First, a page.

Landscape Edging Uses
Edging creates clean, crisp lines between beds and other areas. It is most visible between a lawn and the adjoining garden, but landscape edging can define a flower border, a shrub bed, or the transition from a patio to the surrounding garden. It emphasizes the lines of beds, and it leads the eye to the next garden focal point. From a practical standpoint, landscape edging keeps turfgrass from spreading into surrounding garden areas. At the same time, it prevents soil or mulch from the garden from spilling onto the lawn. Landscape edging also corrals pathways made of loose material, such as gravel or mulch; it maintains clearly defined walkways while keeping the path materials in place.
Taller edging, such as low hedges or low fencing, can direct garden traffic and keep people on defined paths. Using landscape edging also serves to keep people out of areas where you don't want them to go, such as planting beds. If landscape edging is flat and wide enough, it can handle the wheels of a lawn mower. A practical mowing strip created by landscape edging eliminates the need for manicuring the edges with a string trimmer, and it prevents you from mowing over tender plants in beds at the edge of a lawn.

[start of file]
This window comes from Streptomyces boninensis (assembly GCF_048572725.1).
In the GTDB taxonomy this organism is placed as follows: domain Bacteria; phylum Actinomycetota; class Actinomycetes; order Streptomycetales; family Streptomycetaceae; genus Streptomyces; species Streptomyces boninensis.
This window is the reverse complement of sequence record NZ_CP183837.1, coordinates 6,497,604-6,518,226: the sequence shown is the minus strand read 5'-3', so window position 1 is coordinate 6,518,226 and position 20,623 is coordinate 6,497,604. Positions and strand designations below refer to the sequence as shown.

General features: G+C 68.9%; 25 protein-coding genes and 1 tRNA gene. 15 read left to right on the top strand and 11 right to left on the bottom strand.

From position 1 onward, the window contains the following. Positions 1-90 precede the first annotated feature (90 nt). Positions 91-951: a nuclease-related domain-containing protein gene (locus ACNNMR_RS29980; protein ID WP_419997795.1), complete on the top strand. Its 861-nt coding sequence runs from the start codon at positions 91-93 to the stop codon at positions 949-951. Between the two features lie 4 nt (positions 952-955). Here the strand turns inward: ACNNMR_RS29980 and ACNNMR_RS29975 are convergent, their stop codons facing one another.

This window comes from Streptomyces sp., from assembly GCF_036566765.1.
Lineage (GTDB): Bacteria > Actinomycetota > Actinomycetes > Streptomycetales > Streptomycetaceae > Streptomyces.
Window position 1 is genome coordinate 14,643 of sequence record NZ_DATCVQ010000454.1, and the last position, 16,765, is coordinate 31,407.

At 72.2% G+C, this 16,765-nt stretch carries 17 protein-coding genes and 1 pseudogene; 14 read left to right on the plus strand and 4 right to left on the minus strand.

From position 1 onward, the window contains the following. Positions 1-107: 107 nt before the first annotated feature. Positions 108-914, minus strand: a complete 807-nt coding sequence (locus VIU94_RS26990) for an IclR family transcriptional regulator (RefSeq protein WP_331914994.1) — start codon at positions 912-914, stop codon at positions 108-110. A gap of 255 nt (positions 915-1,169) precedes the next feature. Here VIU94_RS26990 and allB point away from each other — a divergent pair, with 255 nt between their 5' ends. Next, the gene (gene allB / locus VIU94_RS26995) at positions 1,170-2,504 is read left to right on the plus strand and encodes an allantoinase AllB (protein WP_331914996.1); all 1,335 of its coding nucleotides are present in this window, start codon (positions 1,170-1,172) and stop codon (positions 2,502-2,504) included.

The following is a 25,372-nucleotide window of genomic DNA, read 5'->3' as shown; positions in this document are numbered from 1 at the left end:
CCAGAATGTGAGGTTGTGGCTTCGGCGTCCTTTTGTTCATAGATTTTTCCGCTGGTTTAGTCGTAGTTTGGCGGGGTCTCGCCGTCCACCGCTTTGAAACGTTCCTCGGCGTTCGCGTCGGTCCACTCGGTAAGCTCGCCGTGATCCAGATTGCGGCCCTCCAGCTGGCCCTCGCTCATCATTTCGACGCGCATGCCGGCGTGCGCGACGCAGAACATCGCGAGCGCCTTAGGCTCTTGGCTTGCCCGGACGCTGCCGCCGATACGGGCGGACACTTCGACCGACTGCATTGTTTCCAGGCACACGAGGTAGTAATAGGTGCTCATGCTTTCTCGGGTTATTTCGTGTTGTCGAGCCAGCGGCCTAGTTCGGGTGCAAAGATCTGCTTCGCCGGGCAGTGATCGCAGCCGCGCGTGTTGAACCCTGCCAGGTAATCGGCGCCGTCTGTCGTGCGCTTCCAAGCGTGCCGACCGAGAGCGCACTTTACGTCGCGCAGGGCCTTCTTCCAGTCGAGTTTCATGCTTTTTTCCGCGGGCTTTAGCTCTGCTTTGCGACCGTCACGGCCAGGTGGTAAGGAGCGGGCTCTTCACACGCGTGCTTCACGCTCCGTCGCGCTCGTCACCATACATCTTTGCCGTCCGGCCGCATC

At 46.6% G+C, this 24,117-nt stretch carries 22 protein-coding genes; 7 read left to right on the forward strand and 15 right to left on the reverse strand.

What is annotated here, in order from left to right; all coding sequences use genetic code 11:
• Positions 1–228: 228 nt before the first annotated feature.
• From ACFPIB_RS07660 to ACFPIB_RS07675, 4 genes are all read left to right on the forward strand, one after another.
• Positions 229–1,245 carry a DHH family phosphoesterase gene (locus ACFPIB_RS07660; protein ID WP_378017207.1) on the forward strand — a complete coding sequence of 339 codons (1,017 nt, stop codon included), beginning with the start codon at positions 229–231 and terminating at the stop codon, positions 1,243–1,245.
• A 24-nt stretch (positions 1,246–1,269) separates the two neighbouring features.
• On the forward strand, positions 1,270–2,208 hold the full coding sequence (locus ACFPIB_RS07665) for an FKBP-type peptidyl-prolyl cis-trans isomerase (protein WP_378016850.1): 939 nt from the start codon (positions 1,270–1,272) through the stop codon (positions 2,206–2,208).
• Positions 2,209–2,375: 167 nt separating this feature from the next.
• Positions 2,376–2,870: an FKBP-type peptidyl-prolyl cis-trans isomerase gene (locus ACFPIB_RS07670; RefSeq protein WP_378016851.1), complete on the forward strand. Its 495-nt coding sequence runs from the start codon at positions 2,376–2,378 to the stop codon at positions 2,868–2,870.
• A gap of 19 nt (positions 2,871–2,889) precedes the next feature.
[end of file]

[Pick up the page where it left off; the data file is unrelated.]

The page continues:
Landscape Edging Types
Brick: Elegant and long-lasting, brick comes in a multitude of styles and is a good idea for a uniform look.
Plastic: Affordable and easy to install due to its flexibility, plastic edging comes in many grades. The least expensive looks it, so invest in the best you can afford.
Concrete: You can purchase preformed sections of concrete edging that are ready to be set in place, or you can make a simple form and create a custom edge.
Wood: Affordable and easy to work with in straight lines, wood adds an informal, organic look. Count on wood edging to last about 10 years.
Stone: One of the more versatile edging materials, stone can be carefully set in mortar for a refined look or placed more casually for a relaxed appearance.
Wattle: This edging uses a technique that involves weaving saplings of pliable wood, such as willow or dogwood, into a low fence. Wattle works well for holding back mulch.